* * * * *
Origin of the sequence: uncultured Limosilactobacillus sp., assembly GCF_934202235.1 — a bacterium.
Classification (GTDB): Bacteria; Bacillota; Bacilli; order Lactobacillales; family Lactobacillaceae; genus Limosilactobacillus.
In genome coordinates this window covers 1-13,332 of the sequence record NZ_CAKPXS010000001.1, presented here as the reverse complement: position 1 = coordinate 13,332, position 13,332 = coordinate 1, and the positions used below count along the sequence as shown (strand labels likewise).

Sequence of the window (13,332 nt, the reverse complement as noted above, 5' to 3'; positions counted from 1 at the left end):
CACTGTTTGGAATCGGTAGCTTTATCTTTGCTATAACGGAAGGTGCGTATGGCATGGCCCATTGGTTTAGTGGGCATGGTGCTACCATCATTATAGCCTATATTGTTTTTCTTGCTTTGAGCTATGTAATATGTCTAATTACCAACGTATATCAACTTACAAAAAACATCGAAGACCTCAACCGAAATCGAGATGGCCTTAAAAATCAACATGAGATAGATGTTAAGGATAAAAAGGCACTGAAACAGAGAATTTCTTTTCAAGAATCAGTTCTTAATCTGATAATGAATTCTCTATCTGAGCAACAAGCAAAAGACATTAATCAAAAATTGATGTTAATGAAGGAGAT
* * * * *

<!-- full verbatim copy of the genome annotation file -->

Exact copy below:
Origin of the sequence: uncultured Limosilactobacillus sp., assembly GCF_934202235.1 — a bacterium.
Classification (GTDB): Bacteria; Bacillota; Bacilli; order Lactobacillales; family Lactobacillaceae; genus Limosilactobacillus.
In genome coordinates this window covers 1-13,332 of the sequence record NZ_CAKPXS010000001.1, presented here as the reverse complement: position 1 = coordinate 13,332, position 13,332 = coordinate 1, and the positions used below count along the sequence as shown (strand labels likewise).

Sequence of the window (13,332 nt, the reverse complement as noted above, 5' to 3'; positions counted from 1 at the left end):
CACTGTTTGGAATCGGTAGCTTTATCTTTGCTATAACGGAAGGTGCGTATGGCATGGCCCATTGGTTTAGTGGGCATGGTGCTACCATCATTATAGCCTATATTGTTTTTCTTGCTTTGAGCTATGTAATATGTCTAATTACCAACGTATATCAACTTACAAAAAACATCGAAGACCTCAACCGAAATCGAGATGGCCTTAAAAATCAACATGAGATAGATGTTAAGGATAAAAAGGCACTGAAACAGAGAATTTCTTTTCAAGAATCAGTTCTTAATCTGATAATGAATTCTCTATCTGAGCAACAAGCAAAAGACATTAATCAAAAATTGATGTTAATGAAGGAGAT